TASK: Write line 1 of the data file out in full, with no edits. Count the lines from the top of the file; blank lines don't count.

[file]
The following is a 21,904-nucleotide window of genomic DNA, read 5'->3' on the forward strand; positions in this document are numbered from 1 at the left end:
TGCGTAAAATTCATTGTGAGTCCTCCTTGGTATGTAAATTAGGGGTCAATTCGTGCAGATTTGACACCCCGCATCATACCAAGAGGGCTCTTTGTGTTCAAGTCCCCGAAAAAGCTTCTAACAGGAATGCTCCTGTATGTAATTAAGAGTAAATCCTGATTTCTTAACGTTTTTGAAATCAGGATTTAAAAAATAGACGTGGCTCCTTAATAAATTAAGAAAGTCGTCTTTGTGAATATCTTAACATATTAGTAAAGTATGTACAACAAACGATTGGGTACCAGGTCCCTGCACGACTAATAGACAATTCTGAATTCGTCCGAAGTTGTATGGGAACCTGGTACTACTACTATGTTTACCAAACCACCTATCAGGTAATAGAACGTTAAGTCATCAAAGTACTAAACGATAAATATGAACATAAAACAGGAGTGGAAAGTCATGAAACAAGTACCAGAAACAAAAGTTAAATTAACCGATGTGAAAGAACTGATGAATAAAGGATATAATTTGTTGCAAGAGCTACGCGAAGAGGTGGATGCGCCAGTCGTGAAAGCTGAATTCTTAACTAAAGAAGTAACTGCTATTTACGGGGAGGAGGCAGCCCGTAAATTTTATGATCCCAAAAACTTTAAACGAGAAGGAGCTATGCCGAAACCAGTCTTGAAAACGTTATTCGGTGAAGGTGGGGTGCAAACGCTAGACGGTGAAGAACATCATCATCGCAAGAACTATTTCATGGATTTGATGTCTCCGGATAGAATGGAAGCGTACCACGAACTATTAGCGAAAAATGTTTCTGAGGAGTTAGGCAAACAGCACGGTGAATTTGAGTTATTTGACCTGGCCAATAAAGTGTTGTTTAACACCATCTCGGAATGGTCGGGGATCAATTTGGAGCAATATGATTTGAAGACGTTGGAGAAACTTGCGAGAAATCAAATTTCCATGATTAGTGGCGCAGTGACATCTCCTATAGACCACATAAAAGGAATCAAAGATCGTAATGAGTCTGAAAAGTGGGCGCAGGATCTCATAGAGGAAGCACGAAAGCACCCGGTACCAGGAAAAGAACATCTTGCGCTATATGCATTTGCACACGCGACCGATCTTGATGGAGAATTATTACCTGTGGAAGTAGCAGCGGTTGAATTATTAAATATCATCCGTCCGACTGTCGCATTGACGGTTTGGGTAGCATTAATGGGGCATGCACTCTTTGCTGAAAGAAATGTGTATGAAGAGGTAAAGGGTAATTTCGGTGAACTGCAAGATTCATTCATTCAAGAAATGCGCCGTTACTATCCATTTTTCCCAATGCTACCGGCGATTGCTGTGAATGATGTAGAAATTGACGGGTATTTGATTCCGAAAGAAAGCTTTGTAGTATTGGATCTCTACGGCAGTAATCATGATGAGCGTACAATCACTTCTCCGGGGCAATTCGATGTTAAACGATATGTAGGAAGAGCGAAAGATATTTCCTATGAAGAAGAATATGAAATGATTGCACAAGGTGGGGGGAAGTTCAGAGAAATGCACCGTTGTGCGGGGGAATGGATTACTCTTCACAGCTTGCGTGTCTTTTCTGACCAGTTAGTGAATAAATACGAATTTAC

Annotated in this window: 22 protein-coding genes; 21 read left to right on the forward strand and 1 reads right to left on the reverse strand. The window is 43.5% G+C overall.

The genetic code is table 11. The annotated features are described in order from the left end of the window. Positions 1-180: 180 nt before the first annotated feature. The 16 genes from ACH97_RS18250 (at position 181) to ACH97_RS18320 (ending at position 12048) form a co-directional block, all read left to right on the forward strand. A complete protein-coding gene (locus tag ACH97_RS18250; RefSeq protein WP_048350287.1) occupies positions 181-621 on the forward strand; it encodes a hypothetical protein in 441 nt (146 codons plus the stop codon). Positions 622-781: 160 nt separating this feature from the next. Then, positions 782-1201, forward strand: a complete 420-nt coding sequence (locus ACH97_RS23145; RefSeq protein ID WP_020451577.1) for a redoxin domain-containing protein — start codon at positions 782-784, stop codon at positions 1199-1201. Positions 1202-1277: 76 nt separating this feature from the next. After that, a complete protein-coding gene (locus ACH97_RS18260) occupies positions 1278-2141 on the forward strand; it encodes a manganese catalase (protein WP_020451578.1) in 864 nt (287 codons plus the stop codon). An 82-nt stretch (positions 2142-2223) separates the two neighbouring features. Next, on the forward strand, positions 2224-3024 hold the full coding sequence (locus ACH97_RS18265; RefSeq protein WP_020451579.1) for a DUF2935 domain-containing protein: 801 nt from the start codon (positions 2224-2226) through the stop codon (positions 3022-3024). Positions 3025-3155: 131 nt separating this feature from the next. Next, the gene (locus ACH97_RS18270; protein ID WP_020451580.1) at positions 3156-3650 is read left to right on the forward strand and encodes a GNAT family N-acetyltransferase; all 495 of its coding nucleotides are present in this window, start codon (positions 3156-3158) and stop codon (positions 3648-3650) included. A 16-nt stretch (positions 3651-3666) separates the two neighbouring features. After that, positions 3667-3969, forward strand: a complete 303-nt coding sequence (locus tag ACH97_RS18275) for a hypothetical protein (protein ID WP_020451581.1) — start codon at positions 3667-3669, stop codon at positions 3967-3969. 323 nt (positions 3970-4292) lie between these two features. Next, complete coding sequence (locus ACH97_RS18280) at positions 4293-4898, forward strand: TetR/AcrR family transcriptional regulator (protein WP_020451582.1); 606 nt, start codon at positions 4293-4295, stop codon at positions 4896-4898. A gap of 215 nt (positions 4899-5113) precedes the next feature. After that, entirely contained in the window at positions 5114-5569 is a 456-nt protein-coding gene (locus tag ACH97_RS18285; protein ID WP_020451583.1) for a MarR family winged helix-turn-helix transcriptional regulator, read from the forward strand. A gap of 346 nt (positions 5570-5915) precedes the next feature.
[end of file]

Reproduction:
The following is a 21,904-nucleotide window of genomic DNA, read 5'->3' on the forward strand; positions in this document are numbered from 1 at the left end: